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The “Stover Availability versus Supply” Puzzle and Contracting Options for Cellulosic Biomass 1

Chao Li, Dermot Hayes (, and Keri Jacobs (

The existing US Renewable Fuel Standard (RFS) makes commercial-scale cellulosic ethanol a priority, calling for 16 billion gallons of cellulosic biofuel production by 2022, sourced from grasses, trees, agricultural residues, and municipal waste. The US Department of Energy “US Billion-Ton Update” study (Downing et al. 2011) suggests that to meet the mandates in the RFS, approximately 66 million tons of corn stover may be needed annually. This equates to nearly 50 percent of the total annual stover produced by Illinois, Iowa, Minnesota, and Nebraska (Sesmero et al. 2015).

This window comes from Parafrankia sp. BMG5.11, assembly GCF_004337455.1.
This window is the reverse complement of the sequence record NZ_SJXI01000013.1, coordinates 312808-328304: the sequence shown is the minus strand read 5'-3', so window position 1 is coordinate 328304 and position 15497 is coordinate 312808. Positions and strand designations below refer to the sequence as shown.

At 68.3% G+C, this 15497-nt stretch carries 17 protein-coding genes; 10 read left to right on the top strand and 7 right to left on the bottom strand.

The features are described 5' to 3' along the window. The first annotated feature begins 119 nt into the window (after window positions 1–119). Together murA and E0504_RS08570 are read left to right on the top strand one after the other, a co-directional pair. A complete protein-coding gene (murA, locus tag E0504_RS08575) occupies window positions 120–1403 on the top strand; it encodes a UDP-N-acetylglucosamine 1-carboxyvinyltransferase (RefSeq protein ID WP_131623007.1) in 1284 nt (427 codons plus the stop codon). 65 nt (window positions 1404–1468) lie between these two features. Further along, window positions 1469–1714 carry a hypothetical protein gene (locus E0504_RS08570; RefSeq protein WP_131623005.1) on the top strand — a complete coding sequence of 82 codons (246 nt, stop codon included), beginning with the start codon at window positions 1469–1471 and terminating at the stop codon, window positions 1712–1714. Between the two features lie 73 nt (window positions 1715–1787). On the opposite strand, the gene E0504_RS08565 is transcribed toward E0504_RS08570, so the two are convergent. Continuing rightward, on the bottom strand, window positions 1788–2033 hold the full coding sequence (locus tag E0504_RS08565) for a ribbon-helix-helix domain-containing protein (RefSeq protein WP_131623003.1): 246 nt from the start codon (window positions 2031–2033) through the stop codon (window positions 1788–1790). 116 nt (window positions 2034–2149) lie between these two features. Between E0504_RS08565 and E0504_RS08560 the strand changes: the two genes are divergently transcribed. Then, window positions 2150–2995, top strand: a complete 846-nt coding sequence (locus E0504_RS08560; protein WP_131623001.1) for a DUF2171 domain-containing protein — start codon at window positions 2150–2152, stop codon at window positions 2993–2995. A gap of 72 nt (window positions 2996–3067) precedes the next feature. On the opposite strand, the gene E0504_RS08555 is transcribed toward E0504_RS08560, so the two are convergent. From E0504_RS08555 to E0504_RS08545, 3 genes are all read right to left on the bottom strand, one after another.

Stover as an energy crop is appealing because the Midwest produces a lot of it; yet commercialization lags behind the progress made in other cellulosic crops for two significant reasons. First, stover is a crop residue with a high-degree of variability that impacts product quality and processing efficiency, and the most significant cost of production is storage and transport. Tackling the logistical challenges associated with storing and transporting stover and reducing the system costs occupies a substantial portion of the research efforts of agricultural and biosystems engineers working in renewable energy. Second, even as technological innovations advance, commercialization may lag due to farmer participation—cellulosic processors of stover for biofuel report producer participation rates of supplying stover are 20–25 percent, implying that the physical availability of the biomass crop is a poor metric for its supply in the cellulosic biofuel supply chain. If the industry is to achieve scale in cellulosic biofuel from crop residues, particularly stover, it will need to solve both of these issues. Beyond the technological capabilities, the solution is with procurement and pricing contracts.